- Previously Unknown Composition -
Discovered At Royal Academy of Music
Nicholas McGegan To Conduct Premiere Performance
at the International Handel Festival Göttingen
London - Gloria in excelsis Deo, a previously unknown work by the composer George Frideric Handel, has been discovered in the library of London's Royal Academy of Music. Leading Handel authority, Professor Hans Joachim Marx of Hamburg, Germany, found the Gloria - a substantial composition for soprano and strings - bound in a collection of Handel arias. Nicholas McGegan will conduct the premiere performance at the International Handel Festival Göttingen on 3 June 2001.
Professor Marx, Acting Chairman of the Board of the Handel Society (Germany), remarked, "I was very fortunate to find this music. It is for every scholar something very special which happens maybe only once or twice in a lifetime. The music is very virtuosic, very expressive and full of effects."
Numerous leading Handel scholars in England and America have thoroughly examined the source material and acknowledged the authenticity of Handel's Gloria.
Professor Dr. John Roberts from the University of California-Berkeley observed, "I am convinced that this is an authentic new work of Handel. The density of the texture together with certain rough edges suggests to me that it dates from the very beginning of Handel's time in Italy. It is certainly a major discovery, and I would encourage you [Prof. Dr. H.J. Marx] to make it known to the world at the earliest opportunity."
Professor Michael Talbot, a specialist for Italian Baroque music from the University of Liverpool, said, "I find the work not only interesting by virtue of its late discovery, but also very significant musically. The quality of the work is so high that it will surely join the ranks of Handel's most loved music. For sopranos it will become essential repertoire."
Professor Curtis Price, Principal of the Royal Academy of Music, said "This is an exciting discovery, though slightly embarrassing that such an important piece was found under my nose! The music is fresh, exuberant and a little wild in places, but unmistakably Handel. It is fitting that the Academy, which is committed to promoting research through performance, should be giving a preview of the Gloria. We are delighted that we shall be able to exhibit this important manuscript for the first time in our new York Gate Collections, which are due to open to the public later this year."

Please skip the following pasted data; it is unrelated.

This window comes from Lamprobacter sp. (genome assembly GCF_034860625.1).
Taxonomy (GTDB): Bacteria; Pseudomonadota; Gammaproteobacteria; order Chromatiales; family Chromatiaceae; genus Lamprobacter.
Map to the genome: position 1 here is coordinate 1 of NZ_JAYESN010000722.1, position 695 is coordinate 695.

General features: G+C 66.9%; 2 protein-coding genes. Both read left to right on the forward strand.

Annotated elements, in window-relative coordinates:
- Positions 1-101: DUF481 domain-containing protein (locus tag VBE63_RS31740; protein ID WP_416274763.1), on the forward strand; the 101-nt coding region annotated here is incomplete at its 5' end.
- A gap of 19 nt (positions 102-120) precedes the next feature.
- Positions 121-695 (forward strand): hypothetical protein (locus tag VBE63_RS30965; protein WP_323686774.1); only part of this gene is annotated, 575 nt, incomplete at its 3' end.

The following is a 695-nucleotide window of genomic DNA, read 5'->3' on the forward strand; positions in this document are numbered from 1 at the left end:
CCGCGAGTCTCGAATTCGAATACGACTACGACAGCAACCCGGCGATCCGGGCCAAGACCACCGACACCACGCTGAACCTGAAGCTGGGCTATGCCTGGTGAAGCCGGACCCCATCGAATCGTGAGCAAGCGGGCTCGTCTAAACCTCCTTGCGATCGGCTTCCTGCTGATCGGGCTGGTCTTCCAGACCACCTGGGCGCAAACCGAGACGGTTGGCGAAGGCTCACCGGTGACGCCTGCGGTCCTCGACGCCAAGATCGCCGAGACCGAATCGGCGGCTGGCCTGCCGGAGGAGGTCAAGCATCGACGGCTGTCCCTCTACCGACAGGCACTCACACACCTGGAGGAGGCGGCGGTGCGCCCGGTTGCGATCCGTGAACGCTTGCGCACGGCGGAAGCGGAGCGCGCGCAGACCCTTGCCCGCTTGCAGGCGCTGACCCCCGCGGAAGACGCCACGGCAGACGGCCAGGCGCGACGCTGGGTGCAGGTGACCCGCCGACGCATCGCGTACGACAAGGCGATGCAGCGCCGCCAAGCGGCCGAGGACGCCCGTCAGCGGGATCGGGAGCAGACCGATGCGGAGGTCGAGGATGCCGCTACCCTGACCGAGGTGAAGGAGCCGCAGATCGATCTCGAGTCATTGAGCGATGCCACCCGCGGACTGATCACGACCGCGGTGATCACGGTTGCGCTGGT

"The Gloria is a gorgeous work, beautifully composed," said Nicholas McGegan. "I'm thrilled to be giving the first performance at Göttingen; it's a tremendous honour."
Research indicates that Handel composed the Gloria around 1707 in Rome. The work was probably commissioned by the Roman patron Francesco Maria Ruspoli for a service at his Vignanello estate. The score and performance material were originally in the possession of Handel's friend, the singer William Savage (1720-1789). Through Savage's student Robert Stevens, the work found its way in the 19th century to its present owner, the Royal Academy of Music in London.
The seven-movement Gloria will be performed for the first time in nearly three hundred years at the International Handel Festival Göttingen 2001. Nicholas McGegan, Artistic Director of the Festival, will conduct the San Francisco-based Philharmonia Baroque Orchestra, with Canadian soprano Dominique Labelle as soloist. McGegan will also give the North American premiere, again with Labelle, on 17 January 2002, conducting the Saint Paul Chamber Orchestra of which he is Baroque Series Director.
Professor Marx' new edition of the Gloria will be published by Bärenreiter, Kassel for their new complete Handel edition (Hallische Händel Ausgabe), which will be available for the opening of the Göttingen Festival on 30 May.
"The Göttingen Festival continues a long tradition of important premieres with the 2001 programme," commented Benedikt Poensgen, Managing Director of the Festival. "Göttingen's first season in 1920 included the first performance of a Handel opera (Rodelinda) since the composer's death in 1759, sparking the revival of interest in his stage works. This season, in addition to the Handel Gloria we will also present the premiere of the complete Vespers of St. Cecilia by Alessandro Scarlatti."
Other highlights of the Göttingen Festival 2001 include performances of Handel's opera Partenope, and his dramatic oratorio Saul with baritone Thomas Quasthoff in the title role.
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